I never learn my lesson. I’ve never learnt that strippers make lousy girlfriends,or that I shouldn’t sleep in bins after drinking all night, or that the Raiders will never again win a Grand Final. I’ve also never learnt that climbing mountains isn’t a very sensible thing for me to do.
Climbing mountains has led to me being assaulted by a deranged Slavic gentleman, almost killed by a a wild storm, and pushed to the verge of freezing to death. But, disregarding all that as mere bad luck, today I decided to climb up Naxos’s tallest mountain, Zeus. With a name like that, you know the big fella is a bad arse (or a dickhead’s dog – Zeus is definitely the sort of name a dickhead would give a dog), but I was sure I could handle him.
I rolled out to the town of Filoti on my quad, and it was a bewdiful cruise through the interior of Nazos. Hills, valleys, villages and more rolled past as I hooned along the road, feeling like the toughest bloke on the planet (I’m not, just in case you’re thinking of ‘testing’ me by punching me in the face). It’s most well signposted, and even if you get lost, who cares? Half the fun of running around is finding weird little houses at the end of lonely tracks.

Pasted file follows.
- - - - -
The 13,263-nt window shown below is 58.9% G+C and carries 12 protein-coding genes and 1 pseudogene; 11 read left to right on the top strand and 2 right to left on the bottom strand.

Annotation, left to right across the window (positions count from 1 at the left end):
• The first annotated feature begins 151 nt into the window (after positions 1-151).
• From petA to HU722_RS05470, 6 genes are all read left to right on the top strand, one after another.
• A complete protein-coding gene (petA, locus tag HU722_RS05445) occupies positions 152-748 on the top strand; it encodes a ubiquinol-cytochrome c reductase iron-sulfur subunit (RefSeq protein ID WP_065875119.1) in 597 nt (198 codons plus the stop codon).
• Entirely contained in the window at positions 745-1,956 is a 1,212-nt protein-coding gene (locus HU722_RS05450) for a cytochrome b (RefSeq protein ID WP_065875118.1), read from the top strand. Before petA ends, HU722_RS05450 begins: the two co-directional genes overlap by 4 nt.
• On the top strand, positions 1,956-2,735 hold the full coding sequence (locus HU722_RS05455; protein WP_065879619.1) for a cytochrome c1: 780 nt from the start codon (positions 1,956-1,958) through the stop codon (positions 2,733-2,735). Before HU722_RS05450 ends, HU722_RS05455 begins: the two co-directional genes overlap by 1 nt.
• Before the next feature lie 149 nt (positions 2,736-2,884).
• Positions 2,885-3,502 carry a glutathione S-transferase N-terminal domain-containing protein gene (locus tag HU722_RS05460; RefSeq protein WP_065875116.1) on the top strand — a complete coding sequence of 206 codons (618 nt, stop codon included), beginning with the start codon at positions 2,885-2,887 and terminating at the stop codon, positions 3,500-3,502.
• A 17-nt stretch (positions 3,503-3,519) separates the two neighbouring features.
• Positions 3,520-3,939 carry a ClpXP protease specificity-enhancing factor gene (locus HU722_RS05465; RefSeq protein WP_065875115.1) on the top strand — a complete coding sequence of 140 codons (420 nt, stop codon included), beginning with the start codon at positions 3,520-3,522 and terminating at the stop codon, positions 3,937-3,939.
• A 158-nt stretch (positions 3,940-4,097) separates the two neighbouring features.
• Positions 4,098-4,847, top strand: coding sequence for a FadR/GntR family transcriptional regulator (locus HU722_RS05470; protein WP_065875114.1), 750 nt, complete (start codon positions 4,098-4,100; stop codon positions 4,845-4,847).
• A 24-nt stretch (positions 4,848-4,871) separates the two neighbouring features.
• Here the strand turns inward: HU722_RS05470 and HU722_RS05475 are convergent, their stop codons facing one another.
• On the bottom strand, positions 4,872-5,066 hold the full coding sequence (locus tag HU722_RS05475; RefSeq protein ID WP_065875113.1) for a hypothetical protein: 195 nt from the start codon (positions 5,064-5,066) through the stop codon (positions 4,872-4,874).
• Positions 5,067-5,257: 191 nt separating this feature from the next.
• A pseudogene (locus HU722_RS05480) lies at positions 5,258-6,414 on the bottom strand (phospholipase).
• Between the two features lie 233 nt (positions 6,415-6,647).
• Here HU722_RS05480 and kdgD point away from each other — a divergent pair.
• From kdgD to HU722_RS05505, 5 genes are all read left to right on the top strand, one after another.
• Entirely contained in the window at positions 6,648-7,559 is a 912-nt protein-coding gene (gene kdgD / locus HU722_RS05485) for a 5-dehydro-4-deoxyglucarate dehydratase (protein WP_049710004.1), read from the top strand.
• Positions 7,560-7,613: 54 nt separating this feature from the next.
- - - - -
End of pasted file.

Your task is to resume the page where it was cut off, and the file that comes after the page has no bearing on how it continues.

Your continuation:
Finally, Filoti came into view, and behind it stood Zeus like a gigantic stone shark’s fin. Suddenly, the thought of climbing that big bastard didn’t sound so easy. I fanged through the township and up the side of the mountain, willing the track to keep climbing before I had to dismount and finish off by foot. Unfortunately, the tracked stopped a long, long way from the top. Even worse, there wasn’t an escalator or cable car to take me to the summit – how third world is that!
With the temperature hovering above 33, and feeling a hell of a lot hotter than that due to the sun bouncing off all those shiny white rocks, the ascent was as tough as a $2 steak and just as devoid of taste. The start had a nice path to follow, but that soon disappeared and I was left scrambling up rocks like some sort of demented goat. I fell over and cut my knees, sweated like a paedo in church, and generally had a rough time of it as I got closer to the top.
It was worth it, though, because the view from the summit is immense. Naxos is a fantastic island – big enough to make exploring it fun, and still rural and traditional enough to make it feel authentic, and not just like another tourist attraction. There are enough restaurants and shops to make it a relaxing trip, but it actually feels like a part of Greece, unlike some of the other islands. In saying that, tomorrow I’m shipping off to Santorini, which might be the exact opposite…